Commercial and Retail Property Managers – Landlord Reporting Tips for Top Quality Service

Every commercial or retail property will have challenges and factors that should be well controlled by a property manager.  The appropriate skills of the property manager are essential to the outcomes required.  Quality properties and quality landlords require a top property management service.

Inexperienced property managers can damage a property performance and cash flow.  They have little understanding of the bigger income picture and how to negotiate through challenging property issues.

Consider the following factors:

  • Some properties require an intense amount of work with the tenant mix, income, vacancy factors, maintenance, and daily function
  • Not all properties are the same, so separate strategies and skills are required on the part of the manager
  • Tenants can be challenging and difficult depending on the pressures of occupation and rental
  • Lease management is a complex issue with plenty of critical dates to be tracked
  • A property may present specific issues with operations and occupancy
  • Be aware of the ‘customer’ factors that flow into a property through daily usage (this is certainly the case with a retail shopping centre)

Each week and each month there will be issues of property performance and control that must be managed and tracked by the property manager.  Appropriate professional skills are required; hand in hand with that will go the required reporting standards and landlord communication systems.

So how can you report to a landlord and what are the variations of property control that could be considered?  Try some of these:

  1. A tenant retention plan to keep your best tenants and replace the ‘under performers’.
  2. A strategy document to support the interaction between speciality tenants and anchor tenants (in shopping centres particularly).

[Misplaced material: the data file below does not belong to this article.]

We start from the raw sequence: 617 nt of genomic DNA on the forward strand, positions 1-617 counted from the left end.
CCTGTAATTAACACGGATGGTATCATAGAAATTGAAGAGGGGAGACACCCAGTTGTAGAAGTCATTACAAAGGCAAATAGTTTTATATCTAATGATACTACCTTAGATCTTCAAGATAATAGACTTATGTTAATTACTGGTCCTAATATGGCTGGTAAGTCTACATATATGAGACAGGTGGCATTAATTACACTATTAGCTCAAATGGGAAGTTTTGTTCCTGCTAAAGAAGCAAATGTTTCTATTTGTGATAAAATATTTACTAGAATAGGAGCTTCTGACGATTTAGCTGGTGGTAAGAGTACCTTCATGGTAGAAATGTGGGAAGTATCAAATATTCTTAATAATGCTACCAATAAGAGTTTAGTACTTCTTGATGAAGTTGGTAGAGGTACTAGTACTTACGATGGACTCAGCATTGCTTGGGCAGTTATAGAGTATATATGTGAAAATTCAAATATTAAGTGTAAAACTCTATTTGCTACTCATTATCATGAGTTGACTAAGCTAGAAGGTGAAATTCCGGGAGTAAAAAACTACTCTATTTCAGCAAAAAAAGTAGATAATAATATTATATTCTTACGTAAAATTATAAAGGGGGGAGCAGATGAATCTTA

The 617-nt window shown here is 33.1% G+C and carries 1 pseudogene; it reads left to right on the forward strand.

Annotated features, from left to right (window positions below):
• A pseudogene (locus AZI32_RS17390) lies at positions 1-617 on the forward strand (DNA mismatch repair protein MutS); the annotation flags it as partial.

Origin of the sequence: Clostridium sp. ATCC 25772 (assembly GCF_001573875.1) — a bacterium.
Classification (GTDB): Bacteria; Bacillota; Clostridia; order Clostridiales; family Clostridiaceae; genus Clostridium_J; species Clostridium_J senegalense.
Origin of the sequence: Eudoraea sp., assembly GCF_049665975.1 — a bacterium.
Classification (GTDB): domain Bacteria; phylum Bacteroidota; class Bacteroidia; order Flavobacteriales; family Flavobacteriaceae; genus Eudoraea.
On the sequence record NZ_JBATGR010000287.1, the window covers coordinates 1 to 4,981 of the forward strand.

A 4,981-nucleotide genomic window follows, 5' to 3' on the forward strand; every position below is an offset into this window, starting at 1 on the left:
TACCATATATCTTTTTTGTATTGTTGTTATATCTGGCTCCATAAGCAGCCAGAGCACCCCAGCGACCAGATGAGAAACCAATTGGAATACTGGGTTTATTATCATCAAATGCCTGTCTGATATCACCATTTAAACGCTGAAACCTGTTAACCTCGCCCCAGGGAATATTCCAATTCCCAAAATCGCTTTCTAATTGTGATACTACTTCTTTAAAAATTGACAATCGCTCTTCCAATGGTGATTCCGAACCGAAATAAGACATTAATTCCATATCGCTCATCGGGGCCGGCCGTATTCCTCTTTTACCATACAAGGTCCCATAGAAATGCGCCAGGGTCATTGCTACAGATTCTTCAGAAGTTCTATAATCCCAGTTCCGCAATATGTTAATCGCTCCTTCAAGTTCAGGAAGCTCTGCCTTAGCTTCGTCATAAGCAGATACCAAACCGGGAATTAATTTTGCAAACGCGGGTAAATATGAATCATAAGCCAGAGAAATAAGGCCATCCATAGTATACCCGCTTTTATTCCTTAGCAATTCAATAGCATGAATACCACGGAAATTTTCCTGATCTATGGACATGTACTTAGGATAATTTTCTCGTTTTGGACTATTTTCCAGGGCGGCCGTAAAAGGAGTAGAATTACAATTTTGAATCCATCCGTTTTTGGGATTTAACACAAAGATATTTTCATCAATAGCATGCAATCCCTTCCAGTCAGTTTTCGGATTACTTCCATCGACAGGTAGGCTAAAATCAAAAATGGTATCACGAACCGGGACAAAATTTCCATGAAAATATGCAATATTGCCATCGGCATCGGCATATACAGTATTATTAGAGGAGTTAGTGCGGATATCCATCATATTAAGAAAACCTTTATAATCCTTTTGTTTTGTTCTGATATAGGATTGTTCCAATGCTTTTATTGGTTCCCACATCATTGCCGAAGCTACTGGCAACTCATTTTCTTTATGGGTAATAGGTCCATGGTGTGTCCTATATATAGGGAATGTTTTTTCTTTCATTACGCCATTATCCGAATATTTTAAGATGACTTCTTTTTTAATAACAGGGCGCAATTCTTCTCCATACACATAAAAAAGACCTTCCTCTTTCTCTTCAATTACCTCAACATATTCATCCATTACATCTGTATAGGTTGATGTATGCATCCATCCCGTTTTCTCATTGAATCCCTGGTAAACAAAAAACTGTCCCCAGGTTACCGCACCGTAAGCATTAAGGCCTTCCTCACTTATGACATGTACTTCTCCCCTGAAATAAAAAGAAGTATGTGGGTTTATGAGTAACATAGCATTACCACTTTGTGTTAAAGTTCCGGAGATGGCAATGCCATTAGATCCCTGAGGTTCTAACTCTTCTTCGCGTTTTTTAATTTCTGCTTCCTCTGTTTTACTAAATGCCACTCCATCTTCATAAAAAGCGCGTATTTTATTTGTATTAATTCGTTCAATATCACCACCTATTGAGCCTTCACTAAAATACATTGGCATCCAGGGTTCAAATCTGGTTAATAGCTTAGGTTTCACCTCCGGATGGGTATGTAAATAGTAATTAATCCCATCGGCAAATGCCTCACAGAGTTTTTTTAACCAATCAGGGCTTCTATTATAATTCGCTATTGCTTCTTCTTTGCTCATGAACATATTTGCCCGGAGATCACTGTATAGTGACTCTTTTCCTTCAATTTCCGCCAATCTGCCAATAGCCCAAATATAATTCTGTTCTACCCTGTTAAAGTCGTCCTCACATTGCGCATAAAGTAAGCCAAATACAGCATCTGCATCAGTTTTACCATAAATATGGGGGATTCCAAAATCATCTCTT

3. A review of income opportunity in market rentals and expenditure management.
  4. Optimised incentives to encourage top tenants to come to the property or remain in occupancy.
  5. Vacancy management to remove or minimise rental volatility
  6. Maintenance and risk management controls so the property performs within building and occupancy codes
  7. An assessment of comparable properties in the local area and vacancy rates in the property group or type
  8. Assessments of the variations in market conditions and opportunities
  9. Standards in leasing to improve landlord income, tenant mix, and property control
  10. Energy management and controls on operational costs to run the property
  11. Property budgeting of income and expenditure to a business plan and strategic document

 

So you can add to the list based on the property type and the location.  Have a serious look at your landlord reporting and control processes.  A top property management service requires comprehensive reporting and landlord communication.  How do you rate with these issues?

1 Comment

  • Nelson Priester

    August 28, 2013

    Another great article and learning tool.